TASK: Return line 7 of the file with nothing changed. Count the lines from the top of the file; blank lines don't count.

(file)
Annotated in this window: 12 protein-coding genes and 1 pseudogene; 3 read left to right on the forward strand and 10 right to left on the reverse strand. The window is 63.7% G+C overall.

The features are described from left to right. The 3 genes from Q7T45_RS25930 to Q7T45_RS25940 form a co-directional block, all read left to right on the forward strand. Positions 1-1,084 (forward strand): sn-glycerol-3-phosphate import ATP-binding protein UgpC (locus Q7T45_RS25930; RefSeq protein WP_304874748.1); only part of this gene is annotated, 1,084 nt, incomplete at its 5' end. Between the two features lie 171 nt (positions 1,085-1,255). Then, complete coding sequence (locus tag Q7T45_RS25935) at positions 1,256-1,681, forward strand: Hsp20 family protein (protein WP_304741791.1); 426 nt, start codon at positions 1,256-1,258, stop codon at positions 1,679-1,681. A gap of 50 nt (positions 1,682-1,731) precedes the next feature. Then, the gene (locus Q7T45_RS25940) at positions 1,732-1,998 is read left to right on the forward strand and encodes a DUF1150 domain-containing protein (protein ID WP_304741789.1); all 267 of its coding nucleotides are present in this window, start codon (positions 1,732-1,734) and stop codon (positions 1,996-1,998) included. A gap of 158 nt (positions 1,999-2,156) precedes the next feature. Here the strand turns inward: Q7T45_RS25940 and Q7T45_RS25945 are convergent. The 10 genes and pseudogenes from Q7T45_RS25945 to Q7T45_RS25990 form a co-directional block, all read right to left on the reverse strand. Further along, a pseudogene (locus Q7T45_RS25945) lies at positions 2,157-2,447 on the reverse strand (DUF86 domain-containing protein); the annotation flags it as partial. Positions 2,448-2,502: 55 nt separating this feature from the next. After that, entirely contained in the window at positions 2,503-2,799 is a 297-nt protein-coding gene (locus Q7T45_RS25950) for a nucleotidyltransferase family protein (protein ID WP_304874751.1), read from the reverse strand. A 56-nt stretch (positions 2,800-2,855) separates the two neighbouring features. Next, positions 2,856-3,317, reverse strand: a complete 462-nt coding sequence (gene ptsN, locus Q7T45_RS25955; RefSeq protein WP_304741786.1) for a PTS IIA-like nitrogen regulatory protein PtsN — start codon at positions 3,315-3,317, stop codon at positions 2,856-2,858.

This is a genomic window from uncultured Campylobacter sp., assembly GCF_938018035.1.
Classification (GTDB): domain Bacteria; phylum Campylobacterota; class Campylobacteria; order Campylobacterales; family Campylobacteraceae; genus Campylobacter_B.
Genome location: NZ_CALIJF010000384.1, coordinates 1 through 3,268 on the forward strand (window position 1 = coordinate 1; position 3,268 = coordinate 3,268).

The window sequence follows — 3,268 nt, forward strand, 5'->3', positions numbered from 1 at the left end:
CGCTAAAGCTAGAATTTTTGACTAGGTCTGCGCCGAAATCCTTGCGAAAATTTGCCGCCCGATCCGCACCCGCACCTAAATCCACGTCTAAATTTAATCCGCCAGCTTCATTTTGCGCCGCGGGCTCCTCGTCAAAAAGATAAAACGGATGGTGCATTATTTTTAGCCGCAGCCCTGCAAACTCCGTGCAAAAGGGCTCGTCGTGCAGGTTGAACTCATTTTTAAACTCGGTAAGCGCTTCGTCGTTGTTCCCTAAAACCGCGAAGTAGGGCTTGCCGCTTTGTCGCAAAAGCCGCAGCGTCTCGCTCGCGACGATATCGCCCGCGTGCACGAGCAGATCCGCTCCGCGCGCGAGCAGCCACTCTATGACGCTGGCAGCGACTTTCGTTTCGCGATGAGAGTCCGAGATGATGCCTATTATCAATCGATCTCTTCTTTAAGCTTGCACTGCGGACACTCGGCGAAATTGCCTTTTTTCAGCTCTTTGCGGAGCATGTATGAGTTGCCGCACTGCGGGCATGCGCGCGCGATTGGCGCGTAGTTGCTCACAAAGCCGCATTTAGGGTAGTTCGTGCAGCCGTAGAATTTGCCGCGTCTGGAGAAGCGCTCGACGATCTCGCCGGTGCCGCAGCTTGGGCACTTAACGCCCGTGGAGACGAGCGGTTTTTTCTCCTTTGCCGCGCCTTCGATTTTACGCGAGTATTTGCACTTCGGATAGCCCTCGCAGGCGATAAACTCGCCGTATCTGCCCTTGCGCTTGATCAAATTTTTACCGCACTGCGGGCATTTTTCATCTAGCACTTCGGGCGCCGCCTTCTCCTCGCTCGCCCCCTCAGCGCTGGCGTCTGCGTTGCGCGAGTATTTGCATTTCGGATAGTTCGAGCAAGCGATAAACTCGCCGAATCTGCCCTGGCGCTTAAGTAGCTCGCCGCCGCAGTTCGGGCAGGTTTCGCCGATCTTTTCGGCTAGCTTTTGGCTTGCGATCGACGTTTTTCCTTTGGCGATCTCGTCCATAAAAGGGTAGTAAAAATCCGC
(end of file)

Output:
CGCTAAAGCTAGAATTTTTGACTAGGTCTGCGCCGAAATCCTTGCGAAAATTTGCCGCCCGATCCGCACCCGCACCTAAATCCACGTCTAAATTTAATCCGCCAGCTTCATTTTGCGCCGCGGGCTCCTCGTCAAAAAGATAAAACGGATGGTGCATTATTTTTAGCCGCAGCCCTGCAAACTCCGTGCAAAAGGGCTCGTCGTGCAGGTTGAACTCATTTTTAAACTCGGTAAGCGCTTCGTCGTTGTTCCCTAAAACCGCGAAGTAGGGCTTGCCGCTTTGTCGCAAAAGCCGCAGCGTCTCGCTCGCGACGATATCGCCCGCGTGCACGAGCAGATCCGCTCCGCGCGCGAGCAGCCACTCTATGACGCTGGCAGCGACTTTCGTTTCGCGATGAGAGTCCGAGATGATGCCTATTATCAATCGATCTCTTCTTTAAGCTTGCACTGCGGACACTCGGCGAAATTGCCTTTTTTCAGCTCTTTGCGGAGCATGTATGAGTTGCCGCACTGCGGGCATGCGCGCGCGATTGGCGCGTAGTTGCTCACAAAGCCGCATTTAGGGTAGTTCGTGCAGCCGTAGAATTTGCCGCGTCTGGAGAAGCGCTCGACGATCTCGCCGGTGCCGCAGCTTGGGCACTTAACGCCCGTGGAGACGAGCGGTTTTTTCTCCTTTGCCGCGCCTTCGATTTTACGCGAGTATTTGCACTTCGGATAGCCCTCGCAGGCGATAAACTCGCCGTATCTGCCCTTGCGCTTGATCAAATTTTTACCGCACTGCGGGCATTTTTCATCTAGCACTTCGGGCGCCGCCTTCTCCTCGCTCGCCCCCTCAGCGCTGGCGTCTGCGTTGCGCGAGTATTTGCATTTCGGATAGTTCGAGCAAGCGATAAACTCGCCGAATCTGCCCTGGCGCTTAAGTAGCTCGCCGCCGCAGTTCGGGCAGGTTTCGCCGATCTTTTCGGCTAGCTTTTGGCTTGCGATCGACGTTTTTCCTTTGGCGATCTCGTCCATAAAAGGGTAGTAAAAATCCGC